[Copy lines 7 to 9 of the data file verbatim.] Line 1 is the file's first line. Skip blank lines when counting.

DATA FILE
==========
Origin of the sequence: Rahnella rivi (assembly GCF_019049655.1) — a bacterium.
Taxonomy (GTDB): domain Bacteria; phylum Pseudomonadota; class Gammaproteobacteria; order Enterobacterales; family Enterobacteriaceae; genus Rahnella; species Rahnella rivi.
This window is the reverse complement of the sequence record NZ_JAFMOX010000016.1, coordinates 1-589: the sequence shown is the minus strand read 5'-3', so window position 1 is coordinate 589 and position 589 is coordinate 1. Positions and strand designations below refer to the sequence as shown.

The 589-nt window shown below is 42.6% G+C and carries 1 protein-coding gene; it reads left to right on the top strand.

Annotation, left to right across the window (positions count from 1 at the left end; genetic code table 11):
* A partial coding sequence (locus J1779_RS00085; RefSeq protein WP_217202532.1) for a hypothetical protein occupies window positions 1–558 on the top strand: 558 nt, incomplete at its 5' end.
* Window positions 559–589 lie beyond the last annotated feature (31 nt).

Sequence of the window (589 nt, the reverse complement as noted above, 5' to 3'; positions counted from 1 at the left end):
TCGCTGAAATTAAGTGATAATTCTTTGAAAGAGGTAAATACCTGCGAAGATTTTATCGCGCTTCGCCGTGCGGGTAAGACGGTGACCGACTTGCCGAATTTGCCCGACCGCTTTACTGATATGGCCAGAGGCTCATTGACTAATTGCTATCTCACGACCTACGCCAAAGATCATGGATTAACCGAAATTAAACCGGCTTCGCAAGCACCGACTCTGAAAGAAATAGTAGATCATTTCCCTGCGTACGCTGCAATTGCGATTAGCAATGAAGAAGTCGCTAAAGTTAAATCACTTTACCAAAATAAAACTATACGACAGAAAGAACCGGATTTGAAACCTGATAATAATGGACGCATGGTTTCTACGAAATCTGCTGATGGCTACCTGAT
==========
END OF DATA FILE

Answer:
* Window positions 559–589 lie beyond the last annotated feature (31 nt).

Sequence of the window (589 nt, the reverse complement as noted above, 5' to 3'; positions counted from 1 at the left end):
TCGCTGAAATTAAGTGATAATTCTTTGAAAGAGGTAAATACCTGCGAAGATTTTATCGCGCTTCGCCGTGCGGGTAAGACGGTGACCGACTTGCCGAATTTGCCCGACCGCTTTACTGATATGGCCAGAGGCTCATTGACTAATTGCTATCTCACGACCTACGCCAAAGATCATGGATTAACCGAAATTAAACCGGCTTCGCAAGCACCGACTCTGAAAGAAATAGTAGATCATTTCCCTGCGTACGCTGCAATTGCGATTAGCAATGAAGAAGTCGCTAAAGTTAAATCACTTTACCAAAATAAAACTATACGACAGAAAGAACCGGATTTGAAACCTGATAATAATGGACGCATGGTTTCTACGAAATCTGCTGATGGCTACCTGAT